The Spanish bogeyman was real

Some superstitions hurt… a lot. One of them was the origin of the children’s horror story that was used in Spain to control the behaviour of the children and which, most likely, has caused too many nightmares in several people. Under the succinct threat of “I’ll call the bogeyman!”, children had no choice but to return to their homes and go to bed at the time stipulated by their parents…

In the Alpujarra of Almería, in Southeastern Spain, we find a small village that back on June 28, 1910 had no more than 800 souls: Gádor. The tranquility of its inhabitants would be disturbed by a terrifying and unforgettable event. That hot night, the corpse of 7-year-old Bernardo González Parra was hidden in a concavity of the El Pilar ravine, 5 km from Gádor, deliberately hidden under stones and brooms. Battered as it was, the corpse looked like anything but a child’s body: the head shattered by the hits with stones it had received, a stab wound in the armpit made while the child was still alive and through which abundant blood was extracted, and a horrifying incision in the belly through which the fat was removed.

The faces of evil: Francisco Leona (1), Francisco Ortega el Moruno (2), Julio Hernández Rodríguez (3), José, Julio’s brother (4), the parents of both, Pedro (5) and Agustina the Witch (6) and the wives of José (7) and el Moruno (8). ABC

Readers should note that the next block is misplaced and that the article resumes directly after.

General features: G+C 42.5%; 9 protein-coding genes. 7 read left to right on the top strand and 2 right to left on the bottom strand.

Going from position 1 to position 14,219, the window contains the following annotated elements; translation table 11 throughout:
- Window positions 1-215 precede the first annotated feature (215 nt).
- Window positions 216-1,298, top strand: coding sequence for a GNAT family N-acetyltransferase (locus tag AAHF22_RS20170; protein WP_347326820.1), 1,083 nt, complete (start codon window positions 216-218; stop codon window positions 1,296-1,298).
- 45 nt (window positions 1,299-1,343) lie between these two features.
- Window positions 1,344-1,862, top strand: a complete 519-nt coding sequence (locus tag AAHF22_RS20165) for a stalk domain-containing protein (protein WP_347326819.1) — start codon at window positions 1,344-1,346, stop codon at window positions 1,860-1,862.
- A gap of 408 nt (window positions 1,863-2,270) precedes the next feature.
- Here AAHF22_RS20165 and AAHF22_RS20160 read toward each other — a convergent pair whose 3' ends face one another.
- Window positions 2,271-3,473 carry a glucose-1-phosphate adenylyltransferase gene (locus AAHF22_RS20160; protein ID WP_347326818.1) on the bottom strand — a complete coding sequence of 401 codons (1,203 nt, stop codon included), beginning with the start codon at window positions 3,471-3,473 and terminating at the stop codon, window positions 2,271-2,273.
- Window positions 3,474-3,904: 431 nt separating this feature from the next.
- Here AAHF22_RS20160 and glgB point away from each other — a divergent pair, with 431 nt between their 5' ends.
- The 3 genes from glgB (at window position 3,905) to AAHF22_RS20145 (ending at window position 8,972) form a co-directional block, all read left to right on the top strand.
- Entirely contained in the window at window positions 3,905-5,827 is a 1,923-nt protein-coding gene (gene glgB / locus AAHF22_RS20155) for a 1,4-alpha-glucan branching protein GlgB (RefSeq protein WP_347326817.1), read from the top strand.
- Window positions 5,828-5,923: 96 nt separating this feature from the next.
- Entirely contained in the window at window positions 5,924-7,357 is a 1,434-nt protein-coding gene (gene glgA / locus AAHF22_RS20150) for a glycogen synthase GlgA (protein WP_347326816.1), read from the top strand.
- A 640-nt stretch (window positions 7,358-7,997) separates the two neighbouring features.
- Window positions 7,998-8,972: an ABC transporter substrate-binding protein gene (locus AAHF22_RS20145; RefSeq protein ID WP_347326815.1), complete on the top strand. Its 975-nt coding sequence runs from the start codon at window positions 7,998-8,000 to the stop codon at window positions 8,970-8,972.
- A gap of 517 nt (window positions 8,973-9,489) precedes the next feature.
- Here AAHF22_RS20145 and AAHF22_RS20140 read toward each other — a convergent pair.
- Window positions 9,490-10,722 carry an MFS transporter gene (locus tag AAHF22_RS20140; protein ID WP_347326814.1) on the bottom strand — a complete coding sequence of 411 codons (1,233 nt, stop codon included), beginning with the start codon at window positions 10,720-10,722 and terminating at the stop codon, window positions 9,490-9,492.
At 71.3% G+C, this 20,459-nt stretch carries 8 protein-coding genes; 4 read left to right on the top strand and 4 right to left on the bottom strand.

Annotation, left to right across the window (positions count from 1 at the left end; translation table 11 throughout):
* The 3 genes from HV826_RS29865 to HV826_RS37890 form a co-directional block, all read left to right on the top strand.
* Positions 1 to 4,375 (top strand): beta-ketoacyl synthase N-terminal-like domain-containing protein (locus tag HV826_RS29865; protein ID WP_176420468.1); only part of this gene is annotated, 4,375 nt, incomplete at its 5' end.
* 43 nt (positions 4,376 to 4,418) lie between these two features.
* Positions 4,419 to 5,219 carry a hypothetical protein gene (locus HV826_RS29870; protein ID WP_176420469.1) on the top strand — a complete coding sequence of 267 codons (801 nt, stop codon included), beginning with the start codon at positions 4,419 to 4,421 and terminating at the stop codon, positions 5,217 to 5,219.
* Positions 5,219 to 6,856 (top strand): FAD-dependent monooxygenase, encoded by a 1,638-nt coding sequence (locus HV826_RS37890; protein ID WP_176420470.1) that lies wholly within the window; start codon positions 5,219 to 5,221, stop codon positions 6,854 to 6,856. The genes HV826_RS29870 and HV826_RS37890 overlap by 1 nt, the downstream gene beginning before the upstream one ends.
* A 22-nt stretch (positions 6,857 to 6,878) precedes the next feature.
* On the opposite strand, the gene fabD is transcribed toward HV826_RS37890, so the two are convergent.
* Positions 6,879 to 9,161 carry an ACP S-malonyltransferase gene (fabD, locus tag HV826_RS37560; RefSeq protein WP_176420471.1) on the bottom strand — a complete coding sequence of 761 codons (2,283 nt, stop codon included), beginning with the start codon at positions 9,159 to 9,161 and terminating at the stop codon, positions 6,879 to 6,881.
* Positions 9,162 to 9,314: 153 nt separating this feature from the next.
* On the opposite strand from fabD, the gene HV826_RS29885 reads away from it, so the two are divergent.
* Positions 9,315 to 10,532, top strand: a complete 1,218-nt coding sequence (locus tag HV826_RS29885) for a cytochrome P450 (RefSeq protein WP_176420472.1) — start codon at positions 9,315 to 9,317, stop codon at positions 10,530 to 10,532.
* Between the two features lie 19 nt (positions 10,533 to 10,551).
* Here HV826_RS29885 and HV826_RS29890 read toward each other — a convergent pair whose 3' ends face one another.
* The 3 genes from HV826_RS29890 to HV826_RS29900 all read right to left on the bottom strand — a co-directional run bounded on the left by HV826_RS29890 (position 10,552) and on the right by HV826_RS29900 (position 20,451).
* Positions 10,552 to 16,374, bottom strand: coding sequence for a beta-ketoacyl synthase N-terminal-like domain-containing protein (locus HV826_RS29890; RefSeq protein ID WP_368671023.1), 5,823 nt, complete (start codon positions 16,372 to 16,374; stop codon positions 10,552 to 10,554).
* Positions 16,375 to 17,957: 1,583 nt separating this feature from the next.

The unspeakable sacrifice responded to a crude belief of a barber who believed himself to be a healer, Francisco Leona. The family of Francisco Ortega el Moruno went to him to find a remedy for his tuberculosis, a remedy that involved applying warm child fats poultices to the sick person’s chest and the ingestion of fresh infant blood.

Along with these two individuals, six others were involved in the infanticide: Julio Hernández Rodríguez, who helped Leona kidnap the boy by putting him in a sack, his brother José, the parents of both, Pedro and Agustina the Witch , the latter also a healer and who put Leona in contact with Francisco Ortega, and the wives of José and el Moruno. Thus the terror myth of the Spanish bogeyman was born. Unfortunately, reality surpasses fiction on too many occasions…

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